Reactions to the question “Is There Purpose in Biology?” are likely to vary greatly. One reaction will be “of course not”: watch your favourite natural history programme and it’s obvious that chance rules. Some animals get lucky and do well, others get eaten young, and there’s no overall rhyme nor reason to it. Others responding to the same question, most likely coming from a religious worldview, will respond “of course”: God has an overall purpose for everything, including biology. Others, perhaps the majority, are more likely to say: “Well it all depends on what you mean by purpose…” Continue reading
The world will never starve for want of wonders; but only for want of wonder.
– GK Chesterton
A colleague helpfully sent me this quote a couple of weeks ago. When I followed up its source I discovered a fabulous piece of writing that is of great relevance to my work, and the work of any scientist.
In Chesterton’s essay Tremendous Trifles, two boys are playing in a tiny suburban garden that consists of ‘four strips of gravel, a square of turf with some mysterious pieces of cork standing up in the middle and one flower bed with a row of red daisies’. A fairy happens to pass by in the guise of a milkman and offers the boys, who are called Paul and Peter, each a wish. Paul chooses to be a giant, roams the world in a few strides, and finds that the world is not as exciting as he had hoped. Continue reading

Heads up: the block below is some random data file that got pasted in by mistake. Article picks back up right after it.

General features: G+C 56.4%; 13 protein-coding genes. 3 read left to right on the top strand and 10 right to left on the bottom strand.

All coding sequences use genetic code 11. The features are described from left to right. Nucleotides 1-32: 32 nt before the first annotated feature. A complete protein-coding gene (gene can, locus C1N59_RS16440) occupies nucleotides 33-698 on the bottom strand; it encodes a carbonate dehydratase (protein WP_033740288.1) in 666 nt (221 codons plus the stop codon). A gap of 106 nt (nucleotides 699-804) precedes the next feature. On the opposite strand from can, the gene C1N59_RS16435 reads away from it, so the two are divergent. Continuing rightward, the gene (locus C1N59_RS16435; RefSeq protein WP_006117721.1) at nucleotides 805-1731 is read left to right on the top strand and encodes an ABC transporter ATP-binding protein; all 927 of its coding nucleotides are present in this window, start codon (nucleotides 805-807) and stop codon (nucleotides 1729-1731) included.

I am reading two books side by side at the moment: Alister McGrath’s ‘Surprised by Meaning: Science, Faith and how we make sense of things’ (Westminster John Knox Press, 2011) and Richard Dawkins’ ‘The Magic of Reality: How we know what’s really true’ (Bantam Press, 2011).
In ‘Surprised by Meaning’, McGrath focuses on the search for meaning. Longing to make sense of everything we see and experience in the world is a basic human experience. It’s like the ultimate detective novel: how to make best sense of the clues? What’s the truth? I love this quote from McGrath, drawing on an image used by William Whewell.
We must find the right thread on which to string the pearls of our observations, so that they disclose their true pattern.
Dawkins on the other hand writes to convey his amazement and joy at the beauty of the world that science uncovers (a sentiment that McGrath has also expressed in his writing).
What I hope to show you in this book is that reality – the facts of the real world as understood through the methods of science – are magical in…the poetic sense, the good-to-be-alive sense.
Dawkins is also looking for answers. Where I part ways with him is his assessment of what constitutes reliable evidence. I wanted to read Dawkins latest book because I knew it would be a beautifully illustrated celebration of science. I always get so much from his imaginative analogies (the pile of photos analogy for human evolution is genius), and his writing style is something I want to learn from. I will try to pick out some quotes for another post in the future. Others have critiqued his understanding of philosophy and world religions. I do like this thought though:
That is the wonder and the joy of science: it goes on and on uncovering things. This doesn’t mean we should believe just anything that anybody might dream up: there are a million things we can imagine but which are highly unlikely to be real – fairies and hobgoblins, leprechauns and hippogriffs. We should always be open minded, but the only good reason to believe that something exists is if there is real evidence that it does.
I fully agree with this statement – great scientists possess the ability to make a courageously open minded assessment of all the evidence, and that should apply to beliefs as well as scientific data.